The Fall of Shuruppak – the story behind the book.

Harappa : The Series

The city of Shuruppak lies on the banks of one of the tributaries of Euphrates 35 miles south of the city of Nippur at the site of Tell Fara. This was probably found by Shuruppak around 3000 BCE. The city features in the Epic of Gilgamesh and come to a watery end probably around 2000 BCE. Shuruppakmap
Cuneiform texts speak of warfare between cities and particularly the attacks by the Gutians. The number of tablets found in this site has given the city somewhat of a university atmosphere. These tablets feature anything from classroom texts to business deals and itemisation of object including plants and animals. The Sumerian King list puts Shuruppak as the son of Ubara Tutu, “last king before the big deluge”. King Shuruppak is known for the Instructions of Shuruppak, which is probably the oldest surviving Mesopotamian literature. Here, Shuruppak gives instructions to his son. tablet house He emphasises to…

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The Fall of Shuruppak – the story behind the book.

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Surgeon struck off for prioritsing profit

Just when the General Medical Council is considering more serious sanctions against doctors, this hits headlines. Doctors like this (BMJ2014;349:g5236) are the cause for the council to get tougher on rogue doctors. But, they bring not only shame on the rest of the medical fraternity, but also push most of us to practice defensive medicine to the detriment of our patients.

Dr Krishnamurthy Nulliah, a cosmetic surgeon at Harley Street, has been struck off from the register for using his skill to earn money rather than treat people. He has been found guilty of “subordinating his proper responsibilities as a doctor to the pursuit of a commercial enterprise.” He was running his practice as a vendor and corner shop merchant offering discounts to patients. “BOGOF” was an everyday practice for him, according to the MPTS panel. He was found to have offered discounts to one patient if she agreed to treatment in additional areas. Mind boggles at this doctors audacity.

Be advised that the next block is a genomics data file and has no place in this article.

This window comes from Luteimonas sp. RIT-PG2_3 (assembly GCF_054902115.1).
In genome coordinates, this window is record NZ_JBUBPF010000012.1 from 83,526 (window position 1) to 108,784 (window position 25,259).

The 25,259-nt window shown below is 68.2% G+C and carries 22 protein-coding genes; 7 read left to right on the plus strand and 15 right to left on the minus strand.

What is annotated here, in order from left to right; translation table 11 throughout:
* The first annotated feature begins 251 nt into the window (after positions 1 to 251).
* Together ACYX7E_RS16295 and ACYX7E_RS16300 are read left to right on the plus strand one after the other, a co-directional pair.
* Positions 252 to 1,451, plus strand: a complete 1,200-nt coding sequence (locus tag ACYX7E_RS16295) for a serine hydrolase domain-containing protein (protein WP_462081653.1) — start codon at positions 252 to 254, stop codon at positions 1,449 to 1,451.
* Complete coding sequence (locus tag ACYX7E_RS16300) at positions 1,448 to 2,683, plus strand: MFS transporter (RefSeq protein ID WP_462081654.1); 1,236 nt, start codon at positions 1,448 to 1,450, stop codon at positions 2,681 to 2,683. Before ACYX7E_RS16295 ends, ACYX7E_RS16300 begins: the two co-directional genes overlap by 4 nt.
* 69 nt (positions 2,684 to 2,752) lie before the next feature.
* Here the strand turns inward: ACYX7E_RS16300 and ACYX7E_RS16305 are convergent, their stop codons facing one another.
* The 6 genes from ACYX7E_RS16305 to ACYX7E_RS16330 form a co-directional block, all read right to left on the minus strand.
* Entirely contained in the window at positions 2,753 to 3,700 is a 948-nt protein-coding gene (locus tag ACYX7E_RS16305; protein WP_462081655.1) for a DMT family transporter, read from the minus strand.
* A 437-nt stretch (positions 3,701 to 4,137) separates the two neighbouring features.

While we cannot comment on the veracity of the claims by both sides, it is difficult to understand how a doctor could completely ignore the Hippocratic oath and deal with patients as commodities. We have seen how such panels work and come to their decisions, often to the detriment of the practitioner. The process starts off with an investigative team statement saying that they are not there to investigate the matter. They never ask the complainant to show evidence or proof of their allegations. Everything is taken as hearsay, and if it is not written down, it did not happen. I suspect, if this doctor had written down that he had taken proper consent and discussed the issues with the patients, he might have got off.

Unfortunately there are rogue doctors in our fraternity who do behave the way the MPTS panels state and they are the cause of increasing threats from the governing body. This will only lead to further inward looking practices and may even cause a stagnation in medical practice. Innovation will not be considered by anyone for the fear of “getting wrong with the GMC.”

If you want to read about how a GMC investigation really takes place read my book – A Kangaroo Court – A triumph of mediocrity.  It is available in print form as well as on Kindle (http://www.amazon.co.uk/Kangaroo-Court-Triumph-Mediocrity/dp/1468081330/ref=sr_1_1?s=books&ie=UTF8&qid=1409059758&sr=1-1&keywords=a+kangaroo+court)

http://www.amazon.co.uk/Kangaroo-Court-Triumph-Mediocrity/dp/1468081330/ref=sr_1_1?s=books&ie=UTF8&qid=1409059758&sr=1-1&keywords=a+kangaroo+court

 

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Black Holes AND Ancient Indians